At a young age Lemkin was upset by the mass murder of two groups of people. The slaughter of Armenians by Turks during World War I and the massacre of Christian Assyrians by Iraqis in 1933 caused Lemkin to wonder why such inhuman acts were allowed to occur. He began to focus his attention on these heinous acts and examined them as crimes. Writing on the subject and drawing up a document to outlaw "acts of barbarism and vandalism," he then presented his proposal before the Legal Council of the League of Nations in Madrid. He urged the adoption of his proposal as an instrument for the protection of minorities; but the council refused. Dr. Lemkin's efforts towards this cause in Madrid were not looked upon favorably by the Polish government, which at that time was pursuing a policy of conciliation with Nazi Germany. He eventually retired from his public position and went into private law practice in Warsaw (1934-1939).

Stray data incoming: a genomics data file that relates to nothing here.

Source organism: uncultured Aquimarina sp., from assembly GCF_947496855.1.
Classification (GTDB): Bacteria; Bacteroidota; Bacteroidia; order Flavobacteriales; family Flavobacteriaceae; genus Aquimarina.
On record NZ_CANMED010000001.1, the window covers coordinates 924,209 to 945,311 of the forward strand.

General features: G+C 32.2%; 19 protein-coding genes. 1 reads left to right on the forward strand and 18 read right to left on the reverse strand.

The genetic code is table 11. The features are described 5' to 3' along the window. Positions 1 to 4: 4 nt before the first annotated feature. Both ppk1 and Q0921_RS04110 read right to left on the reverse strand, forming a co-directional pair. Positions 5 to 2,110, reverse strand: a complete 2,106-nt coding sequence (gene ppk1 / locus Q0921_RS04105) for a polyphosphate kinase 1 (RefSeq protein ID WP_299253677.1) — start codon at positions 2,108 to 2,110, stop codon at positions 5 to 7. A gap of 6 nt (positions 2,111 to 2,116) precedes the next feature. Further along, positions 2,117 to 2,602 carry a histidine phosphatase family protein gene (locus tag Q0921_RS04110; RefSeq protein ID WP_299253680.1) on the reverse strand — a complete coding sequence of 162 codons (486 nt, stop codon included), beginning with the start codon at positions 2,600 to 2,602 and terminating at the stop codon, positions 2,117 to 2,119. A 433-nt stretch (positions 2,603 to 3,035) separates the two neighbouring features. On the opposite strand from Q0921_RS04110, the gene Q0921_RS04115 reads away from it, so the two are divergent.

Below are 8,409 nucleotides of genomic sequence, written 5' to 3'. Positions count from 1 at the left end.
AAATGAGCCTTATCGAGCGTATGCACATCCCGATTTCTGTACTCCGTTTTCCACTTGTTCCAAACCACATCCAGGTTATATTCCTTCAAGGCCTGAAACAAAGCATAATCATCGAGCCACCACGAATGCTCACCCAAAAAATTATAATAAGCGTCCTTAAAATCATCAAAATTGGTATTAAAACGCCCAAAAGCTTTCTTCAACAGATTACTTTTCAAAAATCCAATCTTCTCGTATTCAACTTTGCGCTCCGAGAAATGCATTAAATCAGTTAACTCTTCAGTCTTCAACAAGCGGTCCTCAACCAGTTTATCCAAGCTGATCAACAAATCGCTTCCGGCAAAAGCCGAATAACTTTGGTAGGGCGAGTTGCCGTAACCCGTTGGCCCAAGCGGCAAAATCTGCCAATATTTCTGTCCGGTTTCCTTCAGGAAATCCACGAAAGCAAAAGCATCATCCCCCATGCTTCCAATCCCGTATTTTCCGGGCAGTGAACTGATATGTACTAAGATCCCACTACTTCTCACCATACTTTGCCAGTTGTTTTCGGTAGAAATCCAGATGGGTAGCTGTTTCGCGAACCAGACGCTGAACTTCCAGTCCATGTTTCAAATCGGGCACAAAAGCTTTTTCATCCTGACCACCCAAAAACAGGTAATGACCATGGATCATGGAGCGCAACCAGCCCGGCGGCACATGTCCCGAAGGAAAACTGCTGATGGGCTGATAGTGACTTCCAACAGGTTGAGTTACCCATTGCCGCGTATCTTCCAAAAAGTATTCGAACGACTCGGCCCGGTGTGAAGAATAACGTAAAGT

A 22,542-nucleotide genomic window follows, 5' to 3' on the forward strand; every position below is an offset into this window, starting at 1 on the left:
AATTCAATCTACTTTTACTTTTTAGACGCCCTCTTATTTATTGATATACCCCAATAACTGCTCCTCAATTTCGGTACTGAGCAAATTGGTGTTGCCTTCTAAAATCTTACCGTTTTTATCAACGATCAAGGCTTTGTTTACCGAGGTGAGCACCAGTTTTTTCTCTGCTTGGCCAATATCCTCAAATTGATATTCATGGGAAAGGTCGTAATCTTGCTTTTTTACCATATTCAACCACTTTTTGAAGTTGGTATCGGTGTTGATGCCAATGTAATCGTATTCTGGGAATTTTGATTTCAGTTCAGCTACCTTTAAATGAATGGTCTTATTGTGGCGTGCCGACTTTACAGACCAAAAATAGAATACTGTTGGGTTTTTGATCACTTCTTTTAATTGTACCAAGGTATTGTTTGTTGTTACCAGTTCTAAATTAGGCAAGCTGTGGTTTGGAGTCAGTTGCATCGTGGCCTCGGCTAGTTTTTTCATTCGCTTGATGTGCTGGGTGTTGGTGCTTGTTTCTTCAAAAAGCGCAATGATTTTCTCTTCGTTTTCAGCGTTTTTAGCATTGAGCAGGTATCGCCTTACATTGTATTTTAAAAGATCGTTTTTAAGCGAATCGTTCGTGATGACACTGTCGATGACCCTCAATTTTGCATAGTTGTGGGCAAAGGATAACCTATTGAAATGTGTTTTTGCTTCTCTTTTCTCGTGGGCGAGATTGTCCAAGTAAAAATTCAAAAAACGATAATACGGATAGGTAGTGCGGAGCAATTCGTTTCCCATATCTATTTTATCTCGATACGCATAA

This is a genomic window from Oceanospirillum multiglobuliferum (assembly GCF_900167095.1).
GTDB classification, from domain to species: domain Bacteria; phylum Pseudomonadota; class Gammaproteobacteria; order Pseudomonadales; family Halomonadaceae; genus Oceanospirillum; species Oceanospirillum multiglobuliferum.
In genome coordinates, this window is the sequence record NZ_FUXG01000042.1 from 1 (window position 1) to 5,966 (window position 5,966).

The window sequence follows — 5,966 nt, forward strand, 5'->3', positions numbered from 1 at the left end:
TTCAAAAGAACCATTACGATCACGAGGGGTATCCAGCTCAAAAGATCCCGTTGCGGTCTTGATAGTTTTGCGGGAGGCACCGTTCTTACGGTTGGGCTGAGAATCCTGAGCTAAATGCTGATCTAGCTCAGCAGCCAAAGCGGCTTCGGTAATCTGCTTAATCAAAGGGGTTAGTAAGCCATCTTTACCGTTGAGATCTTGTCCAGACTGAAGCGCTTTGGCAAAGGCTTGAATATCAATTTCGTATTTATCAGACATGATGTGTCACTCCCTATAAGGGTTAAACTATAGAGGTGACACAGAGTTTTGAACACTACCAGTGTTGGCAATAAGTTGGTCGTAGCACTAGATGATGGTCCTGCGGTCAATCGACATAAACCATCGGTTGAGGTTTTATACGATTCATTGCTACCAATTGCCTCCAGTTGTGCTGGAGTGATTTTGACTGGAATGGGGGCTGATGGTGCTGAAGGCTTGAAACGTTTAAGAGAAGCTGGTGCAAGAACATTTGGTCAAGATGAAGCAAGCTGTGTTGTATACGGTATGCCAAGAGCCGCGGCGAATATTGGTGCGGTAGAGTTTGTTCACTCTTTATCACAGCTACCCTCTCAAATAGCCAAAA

In 1939, Germany invaded Poland. During the fighting outside the city of Warsaw, Lemkin was wounded in the left leg and for six months he hid in the Polish forests, finally escaping to Sweden by way of Lithuania and the Baltic Sea. He and his brother Elias were the only surviving members of the Lemkin family which contained over forty members. During 1940-1941 Lemkin taught at the University of Sweden in Stockholm, and also began the work of compiling documents on Nazi rule in the occupied countries of Europe. After making his way to the United States via Russia, Japan, and Canada, Lemkin joined the law faculty at Duke University in North Carolina in 1941. During the summer of 1942 he lectured at the School of Military Government at Charlottesville University in Virginia. He also wrote Military Government in Europe, which was a preliminary version of his more fully developed publication, Axis Rule in Occupied Europe. From 1942-1943 Dr. Lemkin was appointed chief consultant of the U.S. Board of Economic Warfare and Foreign Economic Administration and later became a special adviser on foreign affairs to the War Department.